Old West Books recently issued Catalog 48 of Rare, Out of Print Books on the American West. You will find some of the familiar names, like Buffalo Bill and Jesse James, but there is lots from obscure people, ranchers, settlers, soldiers, regular people who tamed the land. And then there is poor Gen. Custer who remains a famed western character all because of the worst day of his life. Here are a few specific titles you will find.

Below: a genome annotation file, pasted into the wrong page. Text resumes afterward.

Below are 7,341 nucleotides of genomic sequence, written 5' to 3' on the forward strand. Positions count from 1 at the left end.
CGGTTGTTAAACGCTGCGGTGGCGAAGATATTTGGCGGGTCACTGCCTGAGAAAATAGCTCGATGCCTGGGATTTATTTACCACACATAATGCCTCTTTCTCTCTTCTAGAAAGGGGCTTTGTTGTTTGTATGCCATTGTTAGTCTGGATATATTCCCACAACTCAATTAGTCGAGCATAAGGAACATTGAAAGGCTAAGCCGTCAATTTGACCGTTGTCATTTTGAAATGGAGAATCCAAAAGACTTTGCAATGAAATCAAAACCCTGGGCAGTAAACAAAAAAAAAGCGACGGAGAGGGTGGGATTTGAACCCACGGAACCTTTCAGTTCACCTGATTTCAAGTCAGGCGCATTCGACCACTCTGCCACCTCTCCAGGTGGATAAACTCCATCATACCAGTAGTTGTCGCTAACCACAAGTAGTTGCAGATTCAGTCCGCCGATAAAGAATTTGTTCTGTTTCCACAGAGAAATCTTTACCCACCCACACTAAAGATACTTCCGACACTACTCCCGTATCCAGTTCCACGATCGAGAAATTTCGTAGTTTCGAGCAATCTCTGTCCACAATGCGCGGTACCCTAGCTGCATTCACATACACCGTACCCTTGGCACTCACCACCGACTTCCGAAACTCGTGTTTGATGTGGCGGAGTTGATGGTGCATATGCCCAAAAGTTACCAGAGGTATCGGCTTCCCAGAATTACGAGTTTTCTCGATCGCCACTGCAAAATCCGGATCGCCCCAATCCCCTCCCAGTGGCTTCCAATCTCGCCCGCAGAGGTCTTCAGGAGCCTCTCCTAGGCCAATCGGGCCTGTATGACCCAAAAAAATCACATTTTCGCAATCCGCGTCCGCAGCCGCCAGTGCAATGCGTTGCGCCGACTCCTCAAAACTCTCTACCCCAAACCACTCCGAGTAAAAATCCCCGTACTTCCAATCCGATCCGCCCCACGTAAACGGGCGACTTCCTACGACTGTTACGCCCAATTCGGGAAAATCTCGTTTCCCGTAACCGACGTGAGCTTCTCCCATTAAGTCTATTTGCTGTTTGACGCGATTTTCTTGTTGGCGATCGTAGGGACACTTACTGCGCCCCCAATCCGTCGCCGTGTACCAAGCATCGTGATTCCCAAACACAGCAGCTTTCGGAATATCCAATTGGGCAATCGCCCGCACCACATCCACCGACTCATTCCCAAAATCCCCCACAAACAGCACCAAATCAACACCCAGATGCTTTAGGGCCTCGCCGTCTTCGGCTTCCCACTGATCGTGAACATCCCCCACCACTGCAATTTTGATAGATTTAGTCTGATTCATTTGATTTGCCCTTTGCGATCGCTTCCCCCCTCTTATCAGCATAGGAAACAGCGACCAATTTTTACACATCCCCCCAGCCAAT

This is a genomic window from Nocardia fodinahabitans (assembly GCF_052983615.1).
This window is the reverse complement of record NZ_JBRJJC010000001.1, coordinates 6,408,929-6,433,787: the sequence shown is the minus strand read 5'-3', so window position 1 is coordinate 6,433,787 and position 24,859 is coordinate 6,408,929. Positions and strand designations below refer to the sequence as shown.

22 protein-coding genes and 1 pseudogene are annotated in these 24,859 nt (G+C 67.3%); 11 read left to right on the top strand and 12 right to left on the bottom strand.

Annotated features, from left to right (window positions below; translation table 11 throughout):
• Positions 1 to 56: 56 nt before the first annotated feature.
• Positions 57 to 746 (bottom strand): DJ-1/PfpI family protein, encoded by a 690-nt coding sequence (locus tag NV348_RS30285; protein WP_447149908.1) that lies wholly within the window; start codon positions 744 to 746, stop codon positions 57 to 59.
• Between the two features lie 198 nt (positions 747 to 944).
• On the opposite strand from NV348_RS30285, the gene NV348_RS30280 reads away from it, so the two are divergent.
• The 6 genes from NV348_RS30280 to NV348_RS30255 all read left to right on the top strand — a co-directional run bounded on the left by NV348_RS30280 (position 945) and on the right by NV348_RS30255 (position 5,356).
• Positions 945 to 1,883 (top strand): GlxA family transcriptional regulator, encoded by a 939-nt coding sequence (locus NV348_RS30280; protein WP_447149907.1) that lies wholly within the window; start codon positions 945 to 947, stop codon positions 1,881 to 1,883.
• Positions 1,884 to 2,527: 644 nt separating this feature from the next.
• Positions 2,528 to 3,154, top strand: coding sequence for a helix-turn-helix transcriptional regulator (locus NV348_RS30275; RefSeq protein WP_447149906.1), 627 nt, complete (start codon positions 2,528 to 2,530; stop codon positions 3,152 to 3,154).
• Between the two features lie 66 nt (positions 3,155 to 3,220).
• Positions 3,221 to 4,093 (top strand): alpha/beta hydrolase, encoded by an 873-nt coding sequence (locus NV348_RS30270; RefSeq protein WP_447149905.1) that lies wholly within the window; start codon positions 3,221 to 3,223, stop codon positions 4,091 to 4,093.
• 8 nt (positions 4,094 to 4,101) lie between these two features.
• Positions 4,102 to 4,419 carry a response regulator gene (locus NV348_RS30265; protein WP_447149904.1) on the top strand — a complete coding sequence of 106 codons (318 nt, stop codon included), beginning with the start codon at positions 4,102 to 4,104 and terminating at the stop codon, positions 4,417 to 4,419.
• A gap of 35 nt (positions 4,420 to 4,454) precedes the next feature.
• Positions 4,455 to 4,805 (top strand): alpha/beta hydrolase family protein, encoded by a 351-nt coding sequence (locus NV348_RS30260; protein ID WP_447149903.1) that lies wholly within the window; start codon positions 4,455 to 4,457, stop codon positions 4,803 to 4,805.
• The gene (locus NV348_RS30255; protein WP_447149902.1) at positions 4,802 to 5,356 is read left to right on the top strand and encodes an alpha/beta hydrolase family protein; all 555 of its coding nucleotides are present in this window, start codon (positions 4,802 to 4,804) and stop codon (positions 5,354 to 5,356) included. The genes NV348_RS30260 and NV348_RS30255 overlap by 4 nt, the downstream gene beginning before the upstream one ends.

We begin with a man who is himself obscure, but rode with some of the most notorious names in the West, Jesse and Frank James, the Younger Brothers, "Bloody" Bill Anderson and William Quantrill's Raiders. James Cummins came from Clay County in western Missouri, the front line between Confederate sympathizing Missourians and Kansas free soilers. He chose the Confederate side and rode with Quantrill's terroristic raiders. He then joined up with the Confederate Army, but when the war ended, he, like the James Brothers, transitioned to a gang of ordinary outlaws. He robbed trains and banks with the James-Younger gang until it was forced to disband, then headed to Montana with a new identity to lead a respectable life. No one knew who he really was. Perhaps that was just as well as some suspected he was involved in the plot to kill Jesse James since his sister, Artella, married Robert Ford, James' killer. He later returned to Clay County, but by then, he was immune from arrest as no one would testify against him. He lived until 1929, his last years in a Confederate home where he was known as a storyteller, the last survivor of the James-Younger gang. Item 25 is Jim Cummins The Guerilla, published in 1908. Cummins' account is extremely rare, Old West knowing of only two other copies, both in the same collection. Priced at $6,750.